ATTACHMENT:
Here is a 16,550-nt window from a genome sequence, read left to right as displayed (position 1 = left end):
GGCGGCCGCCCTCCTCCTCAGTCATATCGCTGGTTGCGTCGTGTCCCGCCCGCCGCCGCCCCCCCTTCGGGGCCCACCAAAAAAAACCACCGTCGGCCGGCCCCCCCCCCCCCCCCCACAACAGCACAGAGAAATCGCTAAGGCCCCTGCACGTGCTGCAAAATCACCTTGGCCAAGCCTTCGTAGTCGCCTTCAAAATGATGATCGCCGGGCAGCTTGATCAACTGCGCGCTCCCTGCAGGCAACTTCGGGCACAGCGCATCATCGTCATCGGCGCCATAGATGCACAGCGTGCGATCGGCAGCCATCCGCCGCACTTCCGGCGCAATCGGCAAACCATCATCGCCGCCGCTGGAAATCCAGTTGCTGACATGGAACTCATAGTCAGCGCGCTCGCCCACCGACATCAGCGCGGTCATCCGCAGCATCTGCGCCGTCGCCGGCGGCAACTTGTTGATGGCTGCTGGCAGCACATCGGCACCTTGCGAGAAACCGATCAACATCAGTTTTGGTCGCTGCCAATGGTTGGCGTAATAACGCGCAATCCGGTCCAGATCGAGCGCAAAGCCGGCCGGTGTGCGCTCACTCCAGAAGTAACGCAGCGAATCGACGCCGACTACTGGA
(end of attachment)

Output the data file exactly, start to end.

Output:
Here is a 16,550-nt window from a genome sequence, read left to right as displayed (position 1 = left end):
GGCGGCCGCCCTCCTCCTCAGTCATATCGCTGGTTGCGTCGTGTCCCGCCCGCCGCCGCCCCCCCTTCGGGGCCCACCAAAAAAAACCACCGTCGGCCGGCCCCCCCCCCCCCCCCCACAACAGCACAGAGAAATCGCTAAGGCCCCTGCACGTGCTGCAAAATCACCTTGGCCAAGCCTTCGTAGTCGCCTTCAAAATGATGATCGCCGGGCAGCTTGATCAACTGCGCGCTCCCTGCAGGCAACTTCGGGCACAGCGCATCATCGTCATCGGCGCCATAGATGCACAGCGTGCGATCGGCAGCCATCCGCCGCACTTCCGGCGCAATCGGCAAACCATCATCGCCGCCGCTGGAAATCCAGTTGCTGACATGGAACTCATAGTCAGCGCGCTCGCCCACCGACATCAGCGCGGTCATCCGCAGCATCTGCGCCGTCGCCGGCGGCAACTTGTTGATGGCTGCTGGCAGCACATCGGCACCTTGCGAGAAACCGATCAACATCAGTTTTGGTCGCTGCCAATGGTTGGCGTAATAACGCGCAATCCGGTCCAGATCGAGCGCAAAGCCGGCCGGTGTGCGCTCACTCCAGAAGTAACGCAGCGAATCGACGCCGACTACTGGA